We celebrated my friend’s birthday last night. So of course the topic of conversation turned to the big ‘3’-‘0’. One of my friends said she’d set her expectations to high for 30. At 30 she planned on retiring from her current job. She planned on making a living off her dream job. But as 30 is now less than a year away we all know that won’t be her destiny. So she said she planned on spending her birthday crying.
That got me thinking. Perhaps by aspiring to such lofty goals and dreams we are only setting ourselves up for disappointment. My husband reiterated this notion a few weeks ago. I said I wanted to retire when we reached a net worth of $2 million. He said to be careful. He said I might be setting myself up for disappointment. After all, what if we don’t reach $2 million anytime soon?
So what’s the moral… Not to dream? I think the problem with just dreaming is that you aren’t taking the steps necessary to actually achieve the dream. In order to actually achieve the goal you have to work hard, take risks (like changing your job), or settle down (if a family is your dream). It’s not just having the dream that’s important, it’s figuring out how to achieve it.
My goal is to be healthy. If possible to live pain free. To have both of my houses paid off and possibly retire by age 40. To have a child (God willing). To enjoy every moment… or at least most of them. To be grateful for what I have and to feel blessed for those around me.
I am attempting to meet all of my goals head on. I have been practicing yoga and meditation, eating better, visiting an acupuncturist and naturopath, putting extra money towards principal, squirreling away 15% of my salary, thinking twice before pulling out my credit cards, and spending more time with friends and family.
I might not meet all of my goals before 30, but I hope by living right and making the best decisions for my life, I won’t be crying on my birthday.
7 thoughts on “Heading for Disappointment at Age 30?”
I’m 28. My biggest goal in life was to have a happy and healthy child, and my second goal in life is to be able to retire at age 50. I’ve met the first one, and I’ve got a demarcated plan for reaching the second (a goal for each year). Dreams are fine, but I’m convinced that if you want to reach them, you need a plan.
Don’t forget that your life is NOW. It’s OK to dream, but your dream should include what you’re currently doing. What I mean is, there’s no point putting up with a unenjoyable job just so that you can “retire” at 40… You’d be better changing to a more enjoyable job, even if it means not “retiring” until, say, 50.
I could probably retire early, but I won’t unless I suffer ill-health or can’t find a suitable job. I already do the things I’d like to do when I retire, and *mostly* enjoy my work.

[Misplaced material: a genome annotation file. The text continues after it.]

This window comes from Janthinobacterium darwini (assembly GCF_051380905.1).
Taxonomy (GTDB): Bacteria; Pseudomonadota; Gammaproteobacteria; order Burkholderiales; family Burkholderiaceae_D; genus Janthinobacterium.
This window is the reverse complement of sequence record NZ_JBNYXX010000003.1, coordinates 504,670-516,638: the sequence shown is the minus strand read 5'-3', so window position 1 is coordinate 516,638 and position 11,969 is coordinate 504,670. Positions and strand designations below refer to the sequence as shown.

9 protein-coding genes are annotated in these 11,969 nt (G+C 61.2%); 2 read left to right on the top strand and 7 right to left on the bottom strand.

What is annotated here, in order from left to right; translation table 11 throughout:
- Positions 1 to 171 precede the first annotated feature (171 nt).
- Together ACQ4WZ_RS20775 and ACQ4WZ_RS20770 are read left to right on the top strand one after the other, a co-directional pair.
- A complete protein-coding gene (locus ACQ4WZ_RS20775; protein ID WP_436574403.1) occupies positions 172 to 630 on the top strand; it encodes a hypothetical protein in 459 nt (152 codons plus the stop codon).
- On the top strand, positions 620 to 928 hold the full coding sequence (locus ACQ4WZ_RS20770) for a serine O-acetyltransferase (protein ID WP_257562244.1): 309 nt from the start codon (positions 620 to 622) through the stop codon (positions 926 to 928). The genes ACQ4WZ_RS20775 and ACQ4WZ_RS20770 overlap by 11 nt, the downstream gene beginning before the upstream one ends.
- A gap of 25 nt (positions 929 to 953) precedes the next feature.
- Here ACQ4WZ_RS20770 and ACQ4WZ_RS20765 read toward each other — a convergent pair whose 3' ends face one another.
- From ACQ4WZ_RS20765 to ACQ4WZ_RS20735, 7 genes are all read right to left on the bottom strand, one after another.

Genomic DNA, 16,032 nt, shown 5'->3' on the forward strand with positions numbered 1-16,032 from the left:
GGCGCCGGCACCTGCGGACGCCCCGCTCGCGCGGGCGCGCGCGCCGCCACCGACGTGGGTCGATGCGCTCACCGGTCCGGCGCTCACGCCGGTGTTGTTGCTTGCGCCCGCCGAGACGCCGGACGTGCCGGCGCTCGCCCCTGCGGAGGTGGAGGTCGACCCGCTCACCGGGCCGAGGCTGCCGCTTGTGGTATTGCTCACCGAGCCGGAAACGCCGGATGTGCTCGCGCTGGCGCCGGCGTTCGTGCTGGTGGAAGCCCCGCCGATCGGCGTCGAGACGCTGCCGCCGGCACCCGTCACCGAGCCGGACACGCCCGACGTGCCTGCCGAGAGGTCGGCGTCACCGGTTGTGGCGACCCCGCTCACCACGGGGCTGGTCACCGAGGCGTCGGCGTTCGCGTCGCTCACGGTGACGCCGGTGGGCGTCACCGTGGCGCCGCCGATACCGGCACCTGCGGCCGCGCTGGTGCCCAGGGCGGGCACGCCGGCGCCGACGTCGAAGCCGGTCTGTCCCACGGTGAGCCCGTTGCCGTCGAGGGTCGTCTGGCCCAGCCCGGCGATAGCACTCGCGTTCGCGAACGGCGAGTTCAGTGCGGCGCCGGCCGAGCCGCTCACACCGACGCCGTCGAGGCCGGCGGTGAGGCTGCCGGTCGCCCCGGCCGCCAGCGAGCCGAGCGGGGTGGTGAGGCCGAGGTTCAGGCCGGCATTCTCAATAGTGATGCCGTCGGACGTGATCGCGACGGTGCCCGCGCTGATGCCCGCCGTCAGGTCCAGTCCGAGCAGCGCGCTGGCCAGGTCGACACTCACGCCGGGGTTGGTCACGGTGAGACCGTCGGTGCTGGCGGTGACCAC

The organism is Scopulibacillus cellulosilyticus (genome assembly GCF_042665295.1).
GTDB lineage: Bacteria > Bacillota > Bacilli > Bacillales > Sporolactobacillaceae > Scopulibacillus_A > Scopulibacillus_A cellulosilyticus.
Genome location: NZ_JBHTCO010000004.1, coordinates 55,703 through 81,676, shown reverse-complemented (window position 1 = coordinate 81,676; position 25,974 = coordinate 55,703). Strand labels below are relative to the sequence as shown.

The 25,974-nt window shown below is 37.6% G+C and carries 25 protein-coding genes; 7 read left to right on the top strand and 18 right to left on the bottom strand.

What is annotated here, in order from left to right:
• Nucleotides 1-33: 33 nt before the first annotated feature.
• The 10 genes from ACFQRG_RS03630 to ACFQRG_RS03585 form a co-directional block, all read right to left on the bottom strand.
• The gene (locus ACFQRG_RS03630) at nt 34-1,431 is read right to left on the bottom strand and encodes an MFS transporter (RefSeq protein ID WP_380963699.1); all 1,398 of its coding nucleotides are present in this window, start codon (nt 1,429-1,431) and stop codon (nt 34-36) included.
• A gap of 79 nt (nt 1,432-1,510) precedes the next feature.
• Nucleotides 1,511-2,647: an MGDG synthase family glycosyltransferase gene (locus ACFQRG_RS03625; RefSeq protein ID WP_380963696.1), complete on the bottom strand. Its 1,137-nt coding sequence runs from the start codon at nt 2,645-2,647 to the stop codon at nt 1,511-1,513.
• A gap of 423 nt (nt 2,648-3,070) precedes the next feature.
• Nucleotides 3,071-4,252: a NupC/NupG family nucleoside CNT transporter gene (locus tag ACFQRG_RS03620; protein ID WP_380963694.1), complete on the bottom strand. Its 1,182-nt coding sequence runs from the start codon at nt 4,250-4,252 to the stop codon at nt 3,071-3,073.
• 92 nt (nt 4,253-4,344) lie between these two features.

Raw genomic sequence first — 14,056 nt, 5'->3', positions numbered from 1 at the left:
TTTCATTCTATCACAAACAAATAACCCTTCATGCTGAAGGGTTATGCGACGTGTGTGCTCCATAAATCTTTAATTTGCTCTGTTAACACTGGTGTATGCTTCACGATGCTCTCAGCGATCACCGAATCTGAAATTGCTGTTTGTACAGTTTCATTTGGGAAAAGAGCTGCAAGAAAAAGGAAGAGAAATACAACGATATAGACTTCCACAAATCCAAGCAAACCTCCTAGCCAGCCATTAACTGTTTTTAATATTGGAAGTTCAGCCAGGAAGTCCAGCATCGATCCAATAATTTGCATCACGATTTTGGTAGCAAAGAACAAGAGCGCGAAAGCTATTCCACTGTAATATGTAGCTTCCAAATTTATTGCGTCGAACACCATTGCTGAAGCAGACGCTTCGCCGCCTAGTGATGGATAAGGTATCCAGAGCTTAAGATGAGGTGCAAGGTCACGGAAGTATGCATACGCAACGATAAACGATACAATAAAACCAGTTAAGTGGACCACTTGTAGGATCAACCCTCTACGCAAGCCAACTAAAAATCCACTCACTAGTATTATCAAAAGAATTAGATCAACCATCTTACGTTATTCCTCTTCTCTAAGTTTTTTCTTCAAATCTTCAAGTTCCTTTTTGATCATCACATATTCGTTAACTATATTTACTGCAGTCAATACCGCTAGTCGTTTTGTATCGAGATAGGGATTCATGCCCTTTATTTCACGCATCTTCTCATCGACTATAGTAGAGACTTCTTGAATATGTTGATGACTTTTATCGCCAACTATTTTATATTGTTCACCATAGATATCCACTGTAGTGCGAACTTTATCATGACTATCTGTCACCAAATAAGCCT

Whatever you want to do in “retirement” start doing a bit of it now – you may find that the idea of doing it 24/7 for 50 years in retirement loses its appeal.
ps. $2m is OK to retire on at 60, but I think this would be an insufficient amount to retire on at 40, unless you plan on a VERY modest retirement lifestyle.
Just to touch on Enough Wealth, I’m not sure that 2M is enough to retire on when you are 60. You’d be surprised what 30 years of inflation does to make things more expensive. I just did some math and with 4% inflation, in 30 years 2M would buy you what $616,637 would buy today. It’s possible, but I’m not sure it would give you a comfortable retirement.
I like Trent’s idea with breaking up your goals for each year with maybe a really strong examination every 5 years to make sure that things are still on track.
Even if 2M is not enough to retire on at 40, maybe in 10 years, you can work part-time and then use the rest of your time to pursue your real life.
I also practice Yoga. It’s a great biz move. I think better.
I enjoyed this post and the comments.
I loved the comments this blog entry inspired. $2 million probably won’t be enough to retire on by age 40. Both my husband and I are in agreement about that fact. Although with our mortgages paid off and rental income helping to pay the bills it’s certainly not a shabby goal to aim for. Retirement to me is all about the options. If we reach the $2 million mark I could begin considering alternate careers or as one reader mentioned working part time.
Although we’re frugal in a million different ways, we recently purchased a vacation home and currently pay two hefty mortgages. I love ‘enough wealth’s’ comment about finding a job I love right NOW, but with our current mortgage debt I couldn’t afford the cut in salary.
I think $2M is the perfect goal to shoot for, but I am a little biased.
$2M invested should bring in $100k+/yr – not rich, but enough for a modest middle class lifestyle.
2 million is at good goal to set.
But in order to reach it lay out a good plan.
If you want to make it to 2mil, you may want to increase your retirement contributions from 15% to more like 25%